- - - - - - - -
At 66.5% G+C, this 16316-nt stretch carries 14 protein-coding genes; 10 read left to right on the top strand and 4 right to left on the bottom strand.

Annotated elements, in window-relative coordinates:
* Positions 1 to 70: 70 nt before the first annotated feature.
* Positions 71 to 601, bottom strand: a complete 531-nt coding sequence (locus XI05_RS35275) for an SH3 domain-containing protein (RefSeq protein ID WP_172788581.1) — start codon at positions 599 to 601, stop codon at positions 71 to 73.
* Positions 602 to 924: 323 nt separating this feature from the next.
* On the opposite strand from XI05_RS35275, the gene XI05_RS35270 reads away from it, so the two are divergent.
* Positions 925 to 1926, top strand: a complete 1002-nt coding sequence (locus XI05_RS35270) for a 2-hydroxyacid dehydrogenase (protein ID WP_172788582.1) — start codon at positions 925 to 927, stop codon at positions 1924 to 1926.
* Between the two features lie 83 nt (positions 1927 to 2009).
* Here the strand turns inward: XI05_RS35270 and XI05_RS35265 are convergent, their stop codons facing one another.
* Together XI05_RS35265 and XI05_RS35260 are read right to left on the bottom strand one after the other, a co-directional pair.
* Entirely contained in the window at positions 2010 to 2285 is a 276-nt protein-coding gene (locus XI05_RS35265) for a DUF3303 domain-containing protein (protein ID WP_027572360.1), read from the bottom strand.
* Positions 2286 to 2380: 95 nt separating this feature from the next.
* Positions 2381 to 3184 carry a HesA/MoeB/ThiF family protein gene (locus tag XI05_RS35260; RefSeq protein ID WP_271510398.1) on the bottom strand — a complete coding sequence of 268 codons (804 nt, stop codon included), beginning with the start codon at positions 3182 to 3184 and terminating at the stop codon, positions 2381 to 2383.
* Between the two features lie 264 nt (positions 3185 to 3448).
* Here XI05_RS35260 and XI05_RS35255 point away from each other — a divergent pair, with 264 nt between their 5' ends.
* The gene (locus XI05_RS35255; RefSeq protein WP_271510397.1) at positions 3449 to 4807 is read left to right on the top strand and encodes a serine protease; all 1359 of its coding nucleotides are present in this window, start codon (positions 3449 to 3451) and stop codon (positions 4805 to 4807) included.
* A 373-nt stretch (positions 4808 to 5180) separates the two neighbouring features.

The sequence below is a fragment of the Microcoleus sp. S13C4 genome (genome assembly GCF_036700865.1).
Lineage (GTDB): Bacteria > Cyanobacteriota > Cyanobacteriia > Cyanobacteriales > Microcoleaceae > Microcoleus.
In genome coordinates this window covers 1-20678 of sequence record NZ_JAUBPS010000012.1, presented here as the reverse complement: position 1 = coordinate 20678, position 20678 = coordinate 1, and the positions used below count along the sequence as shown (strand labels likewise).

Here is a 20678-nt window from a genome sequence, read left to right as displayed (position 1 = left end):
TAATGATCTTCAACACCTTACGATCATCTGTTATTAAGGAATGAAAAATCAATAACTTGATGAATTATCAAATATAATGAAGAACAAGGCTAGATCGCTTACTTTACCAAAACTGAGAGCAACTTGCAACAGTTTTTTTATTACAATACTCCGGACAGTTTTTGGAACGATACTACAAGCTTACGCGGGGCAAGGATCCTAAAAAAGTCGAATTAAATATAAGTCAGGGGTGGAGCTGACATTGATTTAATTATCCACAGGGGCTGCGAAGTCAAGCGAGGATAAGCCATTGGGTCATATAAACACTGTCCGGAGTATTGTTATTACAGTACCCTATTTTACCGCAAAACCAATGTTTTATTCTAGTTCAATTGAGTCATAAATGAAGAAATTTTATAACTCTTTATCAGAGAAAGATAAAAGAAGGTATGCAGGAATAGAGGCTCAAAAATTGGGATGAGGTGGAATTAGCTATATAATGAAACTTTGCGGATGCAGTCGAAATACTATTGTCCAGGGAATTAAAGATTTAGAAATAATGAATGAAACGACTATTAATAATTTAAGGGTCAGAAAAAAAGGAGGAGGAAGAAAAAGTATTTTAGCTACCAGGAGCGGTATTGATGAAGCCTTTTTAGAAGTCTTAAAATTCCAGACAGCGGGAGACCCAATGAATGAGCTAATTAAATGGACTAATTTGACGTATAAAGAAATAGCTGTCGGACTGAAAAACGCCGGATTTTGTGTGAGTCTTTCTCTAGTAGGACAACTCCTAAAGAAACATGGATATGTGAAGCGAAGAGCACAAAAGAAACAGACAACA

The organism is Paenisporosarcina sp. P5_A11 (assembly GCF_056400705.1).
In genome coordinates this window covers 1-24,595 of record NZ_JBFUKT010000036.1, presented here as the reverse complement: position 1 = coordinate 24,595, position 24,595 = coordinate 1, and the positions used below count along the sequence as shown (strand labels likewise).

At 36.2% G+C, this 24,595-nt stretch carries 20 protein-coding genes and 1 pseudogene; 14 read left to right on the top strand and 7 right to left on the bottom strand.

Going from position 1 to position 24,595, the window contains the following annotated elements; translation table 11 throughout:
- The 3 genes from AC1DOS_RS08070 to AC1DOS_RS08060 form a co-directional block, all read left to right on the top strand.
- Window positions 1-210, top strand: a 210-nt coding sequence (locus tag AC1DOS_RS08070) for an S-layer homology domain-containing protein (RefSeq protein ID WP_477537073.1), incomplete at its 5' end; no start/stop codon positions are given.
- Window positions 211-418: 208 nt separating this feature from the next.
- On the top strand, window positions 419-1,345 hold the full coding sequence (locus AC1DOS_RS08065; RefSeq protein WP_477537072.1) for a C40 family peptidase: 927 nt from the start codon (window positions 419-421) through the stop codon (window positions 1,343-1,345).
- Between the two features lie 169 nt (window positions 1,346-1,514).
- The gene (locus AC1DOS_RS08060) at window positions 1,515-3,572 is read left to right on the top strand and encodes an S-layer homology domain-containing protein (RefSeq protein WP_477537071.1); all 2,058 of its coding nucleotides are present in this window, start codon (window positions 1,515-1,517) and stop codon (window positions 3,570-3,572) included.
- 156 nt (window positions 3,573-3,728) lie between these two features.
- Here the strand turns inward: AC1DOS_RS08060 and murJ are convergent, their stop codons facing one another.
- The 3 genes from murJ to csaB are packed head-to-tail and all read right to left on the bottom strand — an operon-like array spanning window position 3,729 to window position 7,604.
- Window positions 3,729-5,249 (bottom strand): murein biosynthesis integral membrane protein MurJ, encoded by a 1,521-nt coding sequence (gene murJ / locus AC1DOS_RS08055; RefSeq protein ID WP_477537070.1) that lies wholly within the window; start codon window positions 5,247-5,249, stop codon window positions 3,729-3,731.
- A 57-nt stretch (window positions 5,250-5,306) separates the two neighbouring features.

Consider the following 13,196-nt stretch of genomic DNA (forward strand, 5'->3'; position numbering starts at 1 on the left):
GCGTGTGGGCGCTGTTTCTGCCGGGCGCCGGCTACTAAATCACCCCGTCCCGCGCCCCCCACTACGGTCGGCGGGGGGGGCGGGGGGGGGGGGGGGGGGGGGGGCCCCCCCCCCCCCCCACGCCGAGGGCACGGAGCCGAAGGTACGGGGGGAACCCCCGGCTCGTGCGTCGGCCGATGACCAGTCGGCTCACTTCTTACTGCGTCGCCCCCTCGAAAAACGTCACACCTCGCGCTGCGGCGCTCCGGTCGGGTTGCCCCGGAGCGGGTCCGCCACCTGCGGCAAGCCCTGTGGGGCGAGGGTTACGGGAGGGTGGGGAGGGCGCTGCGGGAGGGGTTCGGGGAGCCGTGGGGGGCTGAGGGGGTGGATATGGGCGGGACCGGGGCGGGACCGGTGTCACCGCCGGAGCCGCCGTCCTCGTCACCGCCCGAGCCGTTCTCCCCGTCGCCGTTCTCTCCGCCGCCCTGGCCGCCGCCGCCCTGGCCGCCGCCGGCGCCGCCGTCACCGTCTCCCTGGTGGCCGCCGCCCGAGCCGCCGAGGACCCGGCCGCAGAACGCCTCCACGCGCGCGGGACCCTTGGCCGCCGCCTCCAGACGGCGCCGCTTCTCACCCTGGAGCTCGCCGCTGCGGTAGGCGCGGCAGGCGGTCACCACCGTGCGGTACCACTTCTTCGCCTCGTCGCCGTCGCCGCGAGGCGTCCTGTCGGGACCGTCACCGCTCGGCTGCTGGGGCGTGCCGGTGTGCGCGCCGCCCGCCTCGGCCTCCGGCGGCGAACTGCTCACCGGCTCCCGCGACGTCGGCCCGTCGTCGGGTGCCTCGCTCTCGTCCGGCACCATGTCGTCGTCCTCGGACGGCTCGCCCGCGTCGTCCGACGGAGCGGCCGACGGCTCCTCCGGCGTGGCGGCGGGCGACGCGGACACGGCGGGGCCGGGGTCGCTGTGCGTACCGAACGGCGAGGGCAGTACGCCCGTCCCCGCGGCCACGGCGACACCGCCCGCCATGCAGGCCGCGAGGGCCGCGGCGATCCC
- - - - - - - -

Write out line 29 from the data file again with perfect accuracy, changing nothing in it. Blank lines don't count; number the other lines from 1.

- Window positions 211-418: 208 nt separating this feature from the next.